Article author Eddie Saint-Jean
Here we discuss the links between air pollution and the effects of COVID-19. We look at claims that the speed of infection and fatalities may be due to the virus attaching to pollution particulates and presenting a double danger. Also, other evidence-backed links between coronavirus fatalities and air pollution.
Our ability to easily shake off ailments and viruses has become weakened by decades of air pollution. Research shows the long-term damage to our health may already have set in, making us vulnerable to lung and heart ailments. The coronavirus has unsparingly exposed this biological fragility.
Research in the USA
Harvard University researchers looked at the most polluted regions of the USA and found a correlation with higher death rates from COVID-19. There was a 15 per cent increase in the likelihood of death in areas where there was prolonged exposure to nitrogen dioxide (N02) emitted by diesel vehicles.
Nitrogen dioxide causes lung inflammation and weakens our immunity to lung infections so it’s no wonder that when combined with the coronavirus it has proved fatal in many cases across the globe. There is strong evidence that the general spike in cardiovascular and respiratory ailments are due to this deadly combination.
Research in Europe
Italy made global news over the last few months because of its unusually high coronavirus death rate and it’s no coincidence that it also has the worst air pollution in Europe. 60,000 people a year die there from air pollution-related ailments.
Recent research by scientists from the University of Aarhus, Denmark and the University of Siena, Italy found the coronavirus death rate in Italy’s industrialised north, known as the Industrial Triangle was more than double that of other regions. These were areas with heavy concentrations of particulate pollution.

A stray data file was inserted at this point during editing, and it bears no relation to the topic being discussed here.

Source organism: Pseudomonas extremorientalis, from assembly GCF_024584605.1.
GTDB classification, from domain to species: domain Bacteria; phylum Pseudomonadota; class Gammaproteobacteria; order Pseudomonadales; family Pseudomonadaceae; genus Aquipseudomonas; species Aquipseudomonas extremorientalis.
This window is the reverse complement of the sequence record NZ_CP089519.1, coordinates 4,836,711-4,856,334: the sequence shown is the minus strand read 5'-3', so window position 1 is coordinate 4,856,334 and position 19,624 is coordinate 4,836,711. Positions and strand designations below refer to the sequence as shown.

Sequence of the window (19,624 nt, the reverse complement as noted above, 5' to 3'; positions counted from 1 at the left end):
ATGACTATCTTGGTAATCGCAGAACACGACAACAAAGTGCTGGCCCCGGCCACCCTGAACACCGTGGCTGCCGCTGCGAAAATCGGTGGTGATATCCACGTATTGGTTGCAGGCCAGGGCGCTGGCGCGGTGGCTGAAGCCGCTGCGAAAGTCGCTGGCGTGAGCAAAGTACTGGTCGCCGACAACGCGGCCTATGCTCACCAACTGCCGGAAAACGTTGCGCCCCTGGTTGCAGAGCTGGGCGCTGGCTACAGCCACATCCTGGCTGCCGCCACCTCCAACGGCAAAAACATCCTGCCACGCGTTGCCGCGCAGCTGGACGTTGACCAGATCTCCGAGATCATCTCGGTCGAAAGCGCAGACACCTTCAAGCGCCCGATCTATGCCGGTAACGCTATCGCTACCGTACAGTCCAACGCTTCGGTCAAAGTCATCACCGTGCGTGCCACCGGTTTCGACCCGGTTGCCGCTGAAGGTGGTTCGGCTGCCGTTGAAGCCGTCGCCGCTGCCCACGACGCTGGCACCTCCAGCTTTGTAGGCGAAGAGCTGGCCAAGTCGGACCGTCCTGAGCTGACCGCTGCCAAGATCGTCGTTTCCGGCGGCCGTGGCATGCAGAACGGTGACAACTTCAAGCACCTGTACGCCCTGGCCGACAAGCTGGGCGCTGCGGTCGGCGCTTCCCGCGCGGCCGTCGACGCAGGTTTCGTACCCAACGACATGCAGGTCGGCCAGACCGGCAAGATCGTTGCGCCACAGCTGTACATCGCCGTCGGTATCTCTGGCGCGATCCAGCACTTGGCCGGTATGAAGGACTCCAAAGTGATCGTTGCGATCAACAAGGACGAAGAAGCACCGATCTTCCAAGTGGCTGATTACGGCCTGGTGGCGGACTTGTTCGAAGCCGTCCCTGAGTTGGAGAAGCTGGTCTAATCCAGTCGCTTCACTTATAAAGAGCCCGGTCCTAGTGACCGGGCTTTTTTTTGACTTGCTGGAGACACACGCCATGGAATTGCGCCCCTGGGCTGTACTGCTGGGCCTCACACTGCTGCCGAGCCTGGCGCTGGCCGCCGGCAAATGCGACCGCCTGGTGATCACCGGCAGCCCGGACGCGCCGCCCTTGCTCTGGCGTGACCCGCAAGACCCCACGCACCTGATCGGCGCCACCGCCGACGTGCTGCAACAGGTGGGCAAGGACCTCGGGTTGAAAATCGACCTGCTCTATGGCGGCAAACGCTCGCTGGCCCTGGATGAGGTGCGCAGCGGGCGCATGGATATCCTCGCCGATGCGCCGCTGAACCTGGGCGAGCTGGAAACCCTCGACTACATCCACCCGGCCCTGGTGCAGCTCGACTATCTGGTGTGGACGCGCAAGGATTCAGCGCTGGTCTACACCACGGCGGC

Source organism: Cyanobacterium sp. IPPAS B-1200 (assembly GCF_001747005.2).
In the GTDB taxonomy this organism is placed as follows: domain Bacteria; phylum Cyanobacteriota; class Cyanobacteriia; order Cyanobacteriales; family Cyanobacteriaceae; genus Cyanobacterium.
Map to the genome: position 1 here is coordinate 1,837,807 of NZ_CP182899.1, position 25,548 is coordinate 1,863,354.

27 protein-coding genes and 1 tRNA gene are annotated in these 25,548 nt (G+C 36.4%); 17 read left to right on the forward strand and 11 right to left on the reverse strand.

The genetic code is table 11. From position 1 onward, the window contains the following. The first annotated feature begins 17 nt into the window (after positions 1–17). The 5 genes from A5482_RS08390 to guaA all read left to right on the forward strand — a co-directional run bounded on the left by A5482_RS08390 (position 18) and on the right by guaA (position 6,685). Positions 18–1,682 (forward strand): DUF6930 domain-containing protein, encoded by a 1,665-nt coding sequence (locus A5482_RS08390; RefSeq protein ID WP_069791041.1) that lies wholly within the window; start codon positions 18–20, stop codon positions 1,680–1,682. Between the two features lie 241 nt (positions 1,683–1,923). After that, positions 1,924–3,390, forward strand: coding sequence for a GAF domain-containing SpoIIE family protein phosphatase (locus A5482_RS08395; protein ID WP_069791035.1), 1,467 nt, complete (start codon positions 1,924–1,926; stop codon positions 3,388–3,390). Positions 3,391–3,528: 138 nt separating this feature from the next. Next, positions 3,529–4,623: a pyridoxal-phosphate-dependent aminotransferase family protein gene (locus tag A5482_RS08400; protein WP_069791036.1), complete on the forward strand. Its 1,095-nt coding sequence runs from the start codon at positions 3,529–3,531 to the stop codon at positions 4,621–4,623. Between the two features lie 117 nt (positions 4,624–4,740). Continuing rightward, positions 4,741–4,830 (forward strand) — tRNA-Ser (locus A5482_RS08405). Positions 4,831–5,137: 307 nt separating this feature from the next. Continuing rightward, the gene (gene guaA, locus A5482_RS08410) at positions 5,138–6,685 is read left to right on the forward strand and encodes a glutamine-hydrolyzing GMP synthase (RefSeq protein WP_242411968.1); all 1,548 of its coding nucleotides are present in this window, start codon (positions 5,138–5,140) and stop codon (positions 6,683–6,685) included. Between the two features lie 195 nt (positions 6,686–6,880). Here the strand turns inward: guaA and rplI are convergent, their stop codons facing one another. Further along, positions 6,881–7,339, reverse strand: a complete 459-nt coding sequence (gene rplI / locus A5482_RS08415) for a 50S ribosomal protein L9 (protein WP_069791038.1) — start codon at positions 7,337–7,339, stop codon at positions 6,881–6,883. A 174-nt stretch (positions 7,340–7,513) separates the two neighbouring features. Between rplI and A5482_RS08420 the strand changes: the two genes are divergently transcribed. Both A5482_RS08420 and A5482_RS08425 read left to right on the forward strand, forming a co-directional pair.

The researchers looked at nitrogen dioxide levels across Germany, Spain, France and Italy and found 78% of coronavirus deaths occurred in the regions with 1) the highest air pollution and 2) restricted atmospheric air dispersal leading to toxic concentrations. Four of the regions with the highest fatalities were in northern Italy and one in Spain.
Dario Caro, researcher for the Department of Environmental Science at the University of Aarhus said more people died “simply because their bodies have already been weakened through air pollution when they contract the virus.”
The research shows a definite connection with air pollution. At this stage, it is only a correlation and more research is needed before a causal link can be established.
But what about claims that Covid-19 is actually carried on these pollution particles?
There are several research teams investigating this link:
- Leonardo Setti led a team at the University of Bologna who studied outdoor, airborne pollution particles gathered from an industrial and urban site in Bergamo province. And the virus WAS detected on these pollution particles. They found a highly specific Covid-19 gene in many samples. He claims further research is needed to establish whether these are large enough amounts to cause infection.
- Other research by the SIMA (Società Italiana di Medicina Ambientale) found a strong correlation between the rapid spread of Covid-19 in Northern Italy and air pollution. Their studies show: “the atmospheric particulate matter exercises a carrier (or boost) action along with the virus.” That is, the particulate matter has a sub-layer which harbours the virus for hours – even days.
- Researchers Luigi and Paolo Martelletti conclude: “SARS virus and other respiratory diseases such as COPD (chronic obstructive pulmonary disease) find fertile “territory” in air pollutant particles and, in a linear relationship, they survive longer and become more aggressive in an immune system already aggravated by these harmful substances.” But further corroborating research is needed.
India’s Dr Avind Kumar founder of the Lung Care Foundation, and chairman of chest surgery at Sir Ganga Ram Hospital, New Delhi has no doubt about the carrier claims. He says the virus attaches itself to toxic particulate matter in the air. It piggybacks on the particulates and as a result, the virus is more widely spread in the air and infection rates are higher.